Education and Training
Dr. Anbar was born in Montreal, Quebec, and was educated in Canada, the United States, Mexico, Switzerland and Israel. He is a distinguished graduate of the Universidad Iberoamericana in Mexico City where he received a Ph.D. in clinical psychology, and is a graduate of the program in psychodynamic psychiatry of the Asociacion Psicoanalitica Mexicana, (APM), component of the International Psychoanalytic Association. Dr. Anbar completed the clinical training programs in biofeedback and behavioral medicine at UCLA and the Biofeedback Institute of San Francisco; as well as clinical training program in Mind/Body Behavioral Medicine, BethIsraelDeaconessMedicalCenter, HarvardMedicalSchool, and the business tract of Senior Housing and Healthcare at JohnsHopkins University.
Dr. Anbar is a founding member of the National Registry of Certified Group Psychotherapists, and Instructor Designate of the American Group Psychotherapy Association; Past President of the San Diego Group Therapy Society; former Chairman of the Sponsorship Committee, American Group Psychotherapy Association, former Child Advocate and Board Member, Imperial County Mental Health Advisory Board, and Board Member, Imperial County Mental Health Advisory Board.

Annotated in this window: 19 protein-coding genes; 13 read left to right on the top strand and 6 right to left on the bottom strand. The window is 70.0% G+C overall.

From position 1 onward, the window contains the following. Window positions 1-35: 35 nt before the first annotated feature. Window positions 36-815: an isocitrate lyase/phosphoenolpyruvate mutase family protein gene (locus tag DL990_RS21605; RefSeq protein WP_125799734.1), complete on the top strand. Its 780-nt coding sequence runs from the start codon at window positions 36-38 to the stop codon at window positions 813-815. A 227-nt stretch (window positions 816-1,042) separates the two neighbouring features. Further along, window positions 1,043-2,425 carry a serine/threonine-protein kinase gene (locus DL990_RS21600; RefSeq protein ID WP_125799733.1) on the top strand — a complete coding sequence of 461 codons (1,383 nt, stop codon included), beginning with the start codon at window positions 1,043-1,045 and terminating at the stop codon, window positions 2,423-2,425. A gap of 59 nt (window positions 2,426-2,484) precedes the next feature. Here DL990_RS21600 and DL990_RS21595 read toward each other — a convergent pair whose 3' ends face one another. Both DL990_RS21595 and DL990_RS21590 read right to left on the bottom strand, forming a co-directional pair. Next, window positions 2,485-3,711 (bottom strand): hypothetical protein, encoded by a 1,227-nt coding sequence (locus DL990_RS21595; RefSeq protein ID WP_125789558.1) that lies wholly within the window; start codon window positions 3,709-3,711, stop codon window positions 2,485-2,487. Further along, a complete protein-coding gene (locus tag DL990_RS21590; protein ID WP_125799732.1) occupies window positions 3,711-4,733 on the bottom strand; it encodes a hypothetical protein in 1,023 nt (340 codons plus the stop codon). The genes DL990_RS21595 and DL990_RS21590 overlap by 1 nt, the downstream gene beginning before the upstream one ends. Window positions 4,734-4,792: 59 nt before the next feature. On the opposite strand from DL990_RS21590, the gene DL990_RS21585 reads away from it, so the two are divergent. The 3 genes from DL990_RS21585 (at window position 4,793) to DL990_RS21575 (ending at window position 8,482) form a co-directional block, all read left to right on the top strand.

"Chronic Pain: The Mind-Body Connection," These Days, PBS, October 2004.
“Senior Living in a Suburban Rainforest, Building for Boomers and Beyond,”
"The Best of Seniors" Housing News, NAHB, 2002
“New Trends in Retirement Living.” WGN Television, Chicago17 November 2000.
“Rainforest Restores Senior Health.” NorthShore Success, Pioneer Press, July 2000.
“Retirement Living in a Suburban Rainforest.” NBC Television, Chicago, 24 April 2000
“Retiring in Style.” The LMV Sun, 6 April 2000, Vol. 2, Number 46.
“Senior Homes are a Hot Tropic in Vernon Hills, Chicago Tribune, 12 March 2000, Sec. 16, 7L.
“Tropical Touch for Senior Homes.” Chicago Tribune, 3 March 2000, Sec. 2.
“Complex Tries to Improve Health with Environment.” Daily Herald, Chicago, 2 March 2000
“New Trends in Retirement Living.” CLTV Chicago, 1 March 2000.
“Rainforest Retirement.” The News Sun, Chicago, 2 March 2000
“Two Local Projects are Prototypes for Healthy Housing.” Chicago Tribune, 3 October 1999, Sec. 16